The hook’s also one of the most iconic in the genre: “Nowadays, everybody wanna talk/Like they got somethin’ to say/But nothin’ comes out when they move their lips/Just a bunch of gibberish/And motherf*ckers act like they forgot about Dre”.
Following that is classic “The Next Episode”, featuring Snoop Dogg, Kurupt and Nate Dogg. Another anthem already and you’re only at the half point. Those funky licks of guitar, that ominous and grand string arrangement all designed to drive the clubs crazy, whenever the deejay decides to give it a spin.
Weed anthem, “Let’s Get High”, features Hittman, Kurupt and Ms. Roq. It’s irrepressibly funky, but moody, too. The bass grooves as everyone on the dancefloor grinds down low, bottoms hitting the floor.
There’s fighting talk in “B*tch N*ggaz”, featuring Snoop Dogg, Hittman and Six-Two. This is like a parting shot aimed at all Snoop and company aim to leave behind in the immediate future. Talking like gossips, their sole purpose only putting forward small talk and nothing else.
“The Car Bomb” features Mel-Man and Charis Henry. This one’s a skit where basically an arguing couple get bumped off via, yes, a car bomb.
The deadly “Murder Ink” featuring Hittman and Ms. Roq, has urgent piano, fast like the dialling of nine, one, one. The bass is low and ominous, as all on track swap tales of bumping off competitors and pests. “Who’da thought a sexy b*tch could be a murderous sniper?” asks Roq.
“Ed-Ucation” features Eddie Griffin. This intermission ventures that maybe the biggest pimp is not the chauvinist man, rather it’s women pimped by their own mothers: “What happened to just fallin’ in love with a n*gga with a bus pass?”.
Gang track, “Some L.A. N*ggaz”, features the coming together of West Coasters Defari, Xzibit, Knoc-turn’al, Time Bomb, King T, MC Ren and Kokane. This one has tight, sparse bass locking in with harsh drums, as all on the track represent their area with sizeable pride. Xzibit’s as ferocious as ever in, “If I catch you touchin’ mine you catch a flat-line, dead on the floor/Better than yours, drivin’ away gettin’ h*ad from a wh*re”.
Another skit track, “Pause 4 Porno”, features Jake Steed. This is pretty much as it’s titled. Whether’s it’s meant to make you cringe or laugh, it’s, as ever in gangsta rap is, graphic and explicit. “F*ckin’ big d*cked bastard”, just about encapsulates it.
Domestic matters are dealt with in “Housewife” and features Kurupt and Hittman. This one’s quite laidback, ponderous bassline and licks of muted, funky guitar. This one’s basically Kurupt and company pontificating that, perhaps, the woman you hook up with for hmmm, recreation, perhaps isn’t the one to hook up with in the domestic sense.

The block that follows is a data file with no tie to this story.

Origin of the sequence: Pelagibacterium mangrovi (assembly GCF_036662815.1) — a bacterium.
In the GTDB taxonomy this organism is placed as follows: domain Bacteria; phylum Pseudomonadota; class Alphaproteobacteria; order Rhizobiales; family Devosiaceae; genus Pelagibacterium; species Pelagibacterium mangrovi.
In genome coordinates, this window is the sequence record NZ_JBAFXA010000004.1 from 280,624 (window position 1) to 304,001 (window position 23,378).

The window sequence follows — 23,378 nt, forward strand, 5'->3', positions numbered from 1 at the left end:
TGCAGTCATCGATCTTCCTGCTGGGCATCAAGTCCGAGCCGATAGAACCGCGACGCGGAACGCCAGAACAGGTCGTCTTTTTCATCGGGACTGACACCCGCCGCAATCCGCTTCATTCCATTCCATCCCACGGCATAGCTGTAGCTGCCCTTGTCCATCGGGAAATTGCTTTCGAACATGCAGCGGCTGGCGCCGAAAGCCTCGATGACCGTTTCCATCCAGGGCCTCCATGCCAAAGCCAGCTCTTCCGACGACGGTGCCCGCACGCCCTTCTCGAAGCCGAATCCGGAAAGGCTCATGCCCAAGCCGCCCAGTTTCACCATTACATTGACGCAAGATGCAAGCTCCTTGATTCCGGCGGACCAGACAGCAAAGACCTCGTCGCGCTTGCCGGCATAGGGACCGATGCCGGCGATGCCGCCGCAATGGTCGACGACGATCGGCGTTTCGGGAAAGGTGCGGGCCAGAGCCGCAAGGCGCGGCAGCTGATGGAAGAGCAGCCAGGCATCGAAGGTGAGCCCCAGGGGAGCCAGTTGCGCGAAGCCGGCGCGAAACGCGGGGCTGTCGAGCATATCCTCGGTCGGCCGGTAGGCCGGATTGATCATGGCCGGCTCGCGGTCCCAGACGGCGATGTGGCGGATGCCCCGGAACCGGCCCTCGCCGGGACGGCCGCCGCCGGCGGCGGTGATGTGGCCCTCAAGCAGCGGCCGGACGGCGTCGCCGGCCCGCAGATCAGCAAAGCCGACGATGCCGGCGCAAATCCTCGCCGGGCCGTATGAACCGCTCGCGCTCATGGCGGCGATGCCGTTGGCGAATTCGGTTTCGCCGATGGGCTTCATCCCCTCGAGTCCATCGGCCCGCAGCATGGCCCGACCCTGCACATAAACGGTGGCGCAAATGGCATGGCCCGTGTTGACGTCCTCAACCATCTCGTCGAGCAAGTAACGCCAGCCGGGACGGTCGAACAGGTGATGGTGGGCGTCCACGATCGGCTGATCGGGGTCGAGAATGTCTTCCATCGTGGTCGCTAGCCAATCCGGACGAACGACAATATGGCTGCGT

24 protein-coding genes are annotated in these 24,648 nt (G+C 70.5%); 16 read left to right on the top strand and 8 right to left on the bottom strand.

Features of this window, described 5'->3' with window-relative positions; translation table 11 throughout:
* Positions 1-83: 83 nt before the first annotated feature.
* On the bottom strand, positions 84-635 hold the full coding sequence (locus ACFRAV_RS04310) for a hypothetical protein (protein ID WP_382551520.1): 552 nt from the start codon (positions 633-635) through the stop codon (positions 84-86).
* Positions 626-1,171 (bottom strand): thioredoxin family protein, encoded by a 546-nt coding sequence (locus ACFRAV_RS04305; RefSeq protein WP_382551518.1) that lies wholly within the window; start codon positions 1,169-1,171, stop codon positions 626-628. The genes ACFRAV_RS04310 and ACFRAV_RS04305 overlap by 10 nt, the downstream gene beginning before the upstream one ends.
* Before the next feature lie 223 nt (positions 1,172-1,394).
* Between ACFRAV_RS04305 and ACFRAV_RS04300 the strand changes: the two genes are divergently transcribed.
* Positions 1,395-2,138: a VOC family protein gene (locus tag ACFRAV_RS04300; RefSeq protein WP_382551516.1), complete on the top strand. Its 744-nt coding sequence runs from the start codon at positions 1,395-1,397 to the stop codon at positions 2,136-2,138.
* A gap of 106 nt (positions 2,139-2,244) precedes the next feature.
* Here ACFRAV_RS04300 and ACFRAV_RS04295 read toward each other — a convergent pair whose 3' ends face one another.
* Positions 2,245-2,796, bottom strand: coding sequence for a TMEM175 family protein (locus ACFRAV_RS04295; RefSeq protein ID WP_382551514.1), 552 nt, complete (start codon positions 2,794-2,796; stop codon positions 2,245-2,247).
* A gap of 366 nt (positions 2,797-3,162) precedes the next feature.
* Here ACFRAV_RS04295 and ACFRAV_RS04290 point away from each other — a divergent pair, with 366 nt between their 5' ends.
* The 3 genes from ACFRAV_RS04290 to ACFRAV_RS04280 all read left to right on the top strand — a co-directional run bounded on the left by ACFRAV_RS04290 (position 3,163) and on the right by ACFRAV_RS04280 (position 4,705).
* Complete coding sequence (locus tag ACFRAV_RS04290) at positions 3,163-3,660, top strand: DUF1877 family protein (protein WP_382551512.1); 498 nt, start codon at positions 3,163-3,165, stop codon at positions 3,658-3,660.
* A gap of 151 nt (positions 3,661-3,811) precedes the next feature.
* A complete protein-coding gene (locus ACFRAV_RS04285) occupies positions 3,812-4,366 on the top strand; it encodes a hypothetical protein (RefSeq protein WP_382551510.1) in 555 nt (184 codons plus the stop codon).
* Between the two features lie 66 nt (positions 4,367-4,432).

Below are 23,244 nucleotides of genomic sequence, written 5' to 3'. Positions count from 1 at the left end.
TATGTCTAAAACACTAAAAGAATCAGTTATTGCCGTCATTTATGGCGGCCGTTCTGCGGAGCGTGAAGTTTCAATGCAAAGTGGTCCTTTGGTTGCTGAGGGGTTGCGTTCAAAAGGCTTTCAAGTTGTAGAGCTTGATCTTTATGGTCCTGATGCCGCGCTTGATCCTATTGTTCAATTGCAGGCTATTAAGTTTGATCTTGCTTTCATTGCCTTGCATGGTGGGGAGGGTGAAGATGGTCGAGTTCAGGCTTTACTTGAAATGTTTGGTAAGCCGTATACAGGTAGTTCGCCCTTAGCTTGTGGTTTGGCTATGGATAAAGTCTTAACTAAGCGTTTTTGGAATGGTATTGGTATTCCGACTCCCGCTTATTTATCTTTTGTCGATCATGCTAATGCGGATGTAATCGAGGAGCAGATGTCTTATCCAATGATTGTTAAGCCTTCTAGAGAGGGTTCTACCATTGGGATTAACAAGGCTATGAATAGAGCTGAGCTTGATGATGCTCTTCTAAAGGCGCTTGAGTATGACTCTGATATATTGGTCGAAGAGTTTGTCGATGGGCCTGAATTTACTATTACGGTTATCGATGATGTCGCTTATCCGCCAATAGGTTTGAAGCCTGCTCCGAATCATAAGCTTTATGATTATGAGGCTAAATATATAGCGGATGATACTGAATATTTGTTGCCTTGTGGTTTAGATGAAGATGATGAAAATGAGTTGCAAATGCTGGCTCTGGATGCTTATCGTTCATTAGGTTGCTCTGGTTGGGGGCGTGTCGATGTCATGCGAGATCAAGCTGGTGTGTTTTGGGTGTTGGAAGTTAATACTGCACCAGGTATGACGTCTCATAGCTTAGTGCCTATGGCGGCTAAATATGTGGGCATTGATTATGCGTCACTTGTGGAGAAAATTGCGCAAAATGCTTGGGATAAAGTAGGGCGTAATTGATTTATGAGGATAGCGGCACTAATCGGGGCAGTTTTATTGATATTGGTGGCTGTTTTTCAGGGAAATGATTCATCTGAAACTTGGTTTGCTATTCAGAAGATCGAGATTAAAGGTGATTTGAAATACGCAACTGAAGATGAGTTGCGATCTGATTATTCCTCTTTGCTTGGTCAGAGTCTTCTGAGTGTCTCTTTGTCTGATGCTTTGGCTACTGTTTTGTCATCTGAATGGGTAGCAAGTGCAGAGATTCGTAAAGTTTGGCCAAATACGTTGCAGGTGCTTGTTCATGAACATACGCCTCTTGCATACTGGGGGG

“Ackrite” features Hittman. This is where the latter, featuring throughout the album, gets a rare workout all of his own: “Blunt in my left hand, drink in my right/Strap by my waistline, ‘cos niggas don’t fight/Sucker free for life, so you better think twice/(Aight? And a give a n*g’ some ackrite)”.
“Bang Bang”, featuring Knoc-turn’al and Hittman, concerns, indeed, gun violence. The hook comprises of shouts as the trigger is pulled and shot. Muted picks of guitar evoke cop shows and the criminal element evading the long arm of the law.
The closing track, “The Message”, features Mary J. Blige and Rell. This is a total departure from the sound of the bulk of the album. It’s apparently about his late brother, the raps are frank and reveal a totally different side to Dre. Grieving brother, sensitive and thoughtful: “I done been through all emotions, from in shock, to keepin’ a poker face/To straight breakin’ down and showin’ all emotions/I’m anxious to believe in real Gs don’t cry/If that’s the truth, then I’m realizin’ I ain’t no gangsta”.
The backdrop shimmers, the soulful histrionics of Blige like the cries of pain as yet another mother loses their child to the streets: “I’m tryin’ to tell you somethin’ good/Don’t get caught up in the ‘hood”.
The best tracks on this album, plenty others very good, are “The Watcher”, “Still D.R.E.”, “Xxplosive”, “Forgot About Dre”, “The Next Episode” and “The Message”.
This reviewer would argue, amidst perhaps passionate debate declaring otherwise, that this is better than stonking 1992 classic, The Chronic. After all, wouldn’t it make sense that the evolution of Dr. Dre as a producer would go in tandem with a better album? Dr Dre’s A 2001 can be bought from iTunes here.
Words by Andrew Watson